Exhibition listing

Emily Hartley-Skudder, Fancy Goods

22 September – 20 October 2023
Emily Hartley-Skudder, Fancy Goods (pink lighter), 2018-19, oil on canvas, custom frame, 92 x 42 cm

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The following text is extracted from writing by Sarah McClintock, curator at The Suter Art Gallery, where Hartley-Skudder’s Fancy Goods was part of the group exhibition Sympathetic Response held in October 2019 – February 2020.

“During her 2018 residency in Xiamen China, Hartley-Skudder took a cue from Heather Straka’s The Asian (2010) and approached a Chinese oil painting company to commission their ‘painter-workers’ to paint images from eight photographs she constructed of discarded objects. Leaving much of the execution in the hands of these painters, Hartley-Skudder is calling out the industry that underpins the art world …

(In her exhibition Fancy Goods) …she presents oil painting multiples, each coming from one ‘original’ photograph.” (Just one canvas in each set of eight is painted by Hartley-Skudder herself.) “The paintings do not exist without their preceding source-photographs. This begs the question—why is it that we often view paintings as more desirably ‘authentic’ than photographs? What is the obsession with ‘genuine’, hand-painted artworks?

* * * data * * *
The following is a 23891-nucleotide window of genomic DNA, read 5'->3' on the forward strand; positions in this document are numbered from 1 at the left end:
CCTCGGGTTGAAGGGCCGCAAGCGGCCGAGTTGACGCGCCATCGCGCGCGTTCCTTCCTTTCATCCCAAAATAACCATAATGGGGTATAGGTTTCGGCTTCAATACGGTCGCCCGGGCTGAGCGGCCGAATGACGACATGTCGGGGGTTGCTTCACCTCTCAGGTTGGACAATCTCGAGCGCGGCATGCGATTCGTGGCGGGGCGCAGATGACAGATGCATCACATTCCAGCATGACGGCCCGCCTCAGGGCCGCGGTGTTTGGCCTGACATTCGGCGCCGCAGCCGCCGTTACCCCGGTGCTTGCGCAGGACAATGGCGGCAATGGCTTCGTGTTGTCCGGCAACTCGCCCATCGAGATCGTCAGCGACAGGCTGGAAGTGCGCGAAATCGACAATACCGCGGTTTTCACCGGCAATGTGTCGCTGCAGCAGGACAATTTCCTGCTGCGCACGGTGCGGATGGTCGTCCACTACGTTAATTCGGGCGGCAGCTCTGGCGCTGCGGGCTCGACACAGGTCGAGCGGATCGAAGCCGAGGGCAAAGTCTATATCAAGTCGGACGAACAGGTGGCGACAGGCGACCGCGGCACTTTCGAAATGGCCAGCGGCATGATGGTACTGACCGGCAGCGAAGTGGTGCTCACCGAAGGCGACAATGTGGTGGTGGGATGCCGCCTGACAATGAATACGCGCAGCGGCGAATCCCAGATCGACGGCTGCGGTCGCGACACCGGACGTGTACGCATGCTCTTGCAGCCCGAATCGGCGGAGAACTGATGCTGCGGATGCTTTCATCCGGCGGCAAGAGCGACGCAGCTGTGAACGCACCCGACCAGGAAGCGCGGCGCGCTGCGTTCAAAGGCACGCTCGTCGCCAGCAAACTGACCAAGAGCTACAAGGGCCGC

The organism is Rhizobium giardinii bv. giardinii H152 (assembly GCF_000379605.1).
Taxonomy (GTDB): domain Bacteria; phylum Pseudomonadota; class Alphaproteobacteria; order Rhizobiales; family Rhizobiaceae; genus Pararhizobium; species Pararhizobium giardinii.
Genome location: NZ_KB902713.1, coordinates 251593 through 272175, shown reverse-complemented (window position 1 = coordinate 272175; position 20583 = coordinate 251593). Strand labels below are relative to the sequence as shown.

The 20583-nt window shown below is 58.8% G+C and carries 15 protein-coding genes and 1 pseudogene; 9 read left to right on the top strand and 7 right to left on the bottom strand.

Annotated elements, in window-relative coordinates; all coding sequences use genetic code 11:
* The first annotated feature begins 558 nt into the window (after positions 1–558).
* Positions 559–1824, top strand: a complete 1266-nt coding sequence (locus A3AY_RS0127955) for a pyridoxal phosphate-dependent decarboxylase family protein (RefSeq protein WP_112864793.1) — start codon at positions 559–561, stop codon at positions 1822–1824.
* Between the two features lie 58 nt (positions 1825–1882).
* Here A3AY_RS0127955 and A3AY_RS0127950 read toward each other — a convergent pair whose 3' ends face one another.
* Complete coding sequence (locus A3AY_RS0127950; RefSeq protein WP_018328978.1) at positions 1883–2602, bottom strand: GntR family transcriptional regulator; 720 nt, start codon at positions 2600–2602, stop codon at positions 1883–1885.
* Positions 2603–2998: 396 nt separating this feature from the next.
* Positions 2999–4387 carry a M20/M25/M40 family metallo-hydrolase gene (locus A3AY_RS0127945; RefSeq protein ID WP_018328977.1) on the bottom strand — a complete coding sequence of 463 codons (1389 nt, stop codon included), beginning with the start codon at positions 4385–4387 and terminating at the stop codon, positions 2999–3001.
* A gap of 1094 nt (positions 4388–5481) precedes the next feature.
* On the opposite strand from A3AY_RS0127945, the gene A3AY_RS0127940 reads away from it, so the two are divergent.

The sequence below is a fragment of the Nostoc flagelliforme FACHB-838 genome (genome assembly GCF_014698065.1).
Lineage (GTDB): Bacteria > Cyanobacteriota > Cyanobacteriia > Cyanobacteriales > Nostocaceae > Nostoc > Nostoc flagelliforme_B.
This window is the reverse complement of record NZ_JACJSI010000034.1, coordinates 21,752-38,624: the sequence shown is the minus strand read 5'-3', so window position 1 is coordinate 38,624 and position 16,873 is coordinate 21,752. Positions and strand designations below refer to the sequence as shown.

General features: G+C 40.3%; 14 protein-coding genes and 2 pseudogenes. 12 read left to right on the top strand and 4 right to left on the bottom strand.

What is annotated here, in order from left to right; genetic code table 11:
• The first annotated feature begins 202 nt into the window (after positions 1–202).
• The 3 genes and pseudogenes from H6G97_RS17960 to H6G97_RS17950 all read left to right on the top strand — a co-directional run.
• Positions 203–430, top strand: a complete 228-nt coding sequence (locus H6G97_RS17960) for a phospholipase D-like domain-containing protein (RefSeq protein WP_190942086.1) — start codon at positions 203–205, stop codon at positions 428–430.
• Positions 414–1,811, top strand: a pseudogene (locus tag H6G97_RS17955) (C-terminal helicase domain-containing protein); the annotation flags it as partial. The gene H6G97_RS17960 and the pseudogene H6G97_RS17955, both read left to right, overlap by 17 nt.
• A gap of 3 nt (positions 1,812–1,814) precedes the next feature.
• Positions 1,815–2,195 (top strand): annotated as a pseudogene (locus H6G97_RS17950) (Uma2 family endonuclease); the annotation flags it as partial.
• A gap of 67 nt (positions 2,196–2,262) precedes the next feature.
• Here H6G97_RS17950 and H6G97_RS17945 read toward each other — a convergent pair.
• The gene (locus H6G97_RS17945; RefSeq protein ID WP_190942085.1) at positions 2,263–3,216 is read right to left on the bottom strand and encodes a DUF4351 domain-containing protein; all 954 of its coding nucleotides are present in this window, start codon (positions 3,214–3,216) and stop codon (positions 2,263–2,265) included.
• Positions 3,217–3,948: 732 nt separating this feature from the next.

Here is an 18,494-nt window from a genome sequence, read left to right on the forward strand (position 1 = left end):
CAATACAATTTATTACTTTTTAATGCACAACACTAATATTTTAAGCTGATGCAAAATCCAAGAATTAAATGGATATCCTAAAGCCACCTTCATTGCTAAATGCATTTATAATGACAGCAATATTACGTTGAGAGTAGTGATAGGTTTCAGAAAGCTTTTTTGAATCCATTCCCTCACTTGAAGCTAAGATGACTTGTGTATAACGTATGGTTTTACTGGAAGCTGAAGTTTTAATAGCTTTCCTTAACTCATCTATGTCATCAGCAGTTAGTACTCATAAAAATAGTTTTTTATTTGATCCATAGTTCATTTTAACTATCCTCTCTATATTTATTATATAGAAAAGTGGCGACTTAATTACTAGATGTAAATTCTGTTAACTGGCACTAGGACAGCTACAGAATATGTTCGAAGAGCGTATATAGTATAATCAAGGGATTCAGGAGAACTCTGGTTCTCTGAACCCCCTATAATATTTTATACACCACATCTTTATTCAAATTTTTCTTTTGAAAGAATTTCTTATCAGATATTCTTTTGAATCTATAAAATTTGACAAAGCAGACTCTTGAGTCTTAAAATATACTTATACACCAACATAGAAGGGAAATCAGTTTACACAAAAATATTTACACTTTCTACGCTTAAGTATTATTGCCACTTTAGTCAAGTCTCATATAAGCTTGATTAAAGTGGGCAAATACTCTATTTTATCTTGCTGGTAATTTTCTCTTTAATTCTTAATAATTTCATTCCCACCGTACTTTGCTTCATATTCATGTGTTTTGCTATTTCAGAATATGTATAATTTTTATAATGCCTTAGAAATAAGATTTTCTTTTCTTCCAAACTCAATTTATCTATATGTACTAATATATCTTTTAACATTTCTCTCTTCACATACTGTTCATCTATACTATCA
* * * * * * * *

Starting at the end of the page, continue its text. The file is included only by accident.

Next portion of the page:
…Intention is key to how we understand and value artworks. Should we value these paintings any less because they weren’t made with the artist’s own hand? When did the artwork exist; was it the ready-made sculpture she made in the studio, the photograph she took and edited, or in the paintings or exhibiting of the group? What we are made to realise through Fancy Goods is that these are unanswerable questions and perhaps even too simplistic and born from a false understanding of how art making happens…

…There are also huge demands on artist to produce—keep making more, sell, show, never stop. Painting sales make up the majority of the art market, with other mediums left in their wake. In using other people’s hands, Hartley-Skudder is not only releasing herself from the prison of making, but critiquing the expectations put on artists to produce work to meet audience, and market, demands. The artist muses—is becoming a painter-worker in one of these factories the only way to live as a full-time artist?

The market underlines the entire body of work. Hartley-Skudder’s goods may be fancy, but they are still goods. Art exists as a commodity and capitalism ensures that there is no part of contemporary life that can’t be monetised …”

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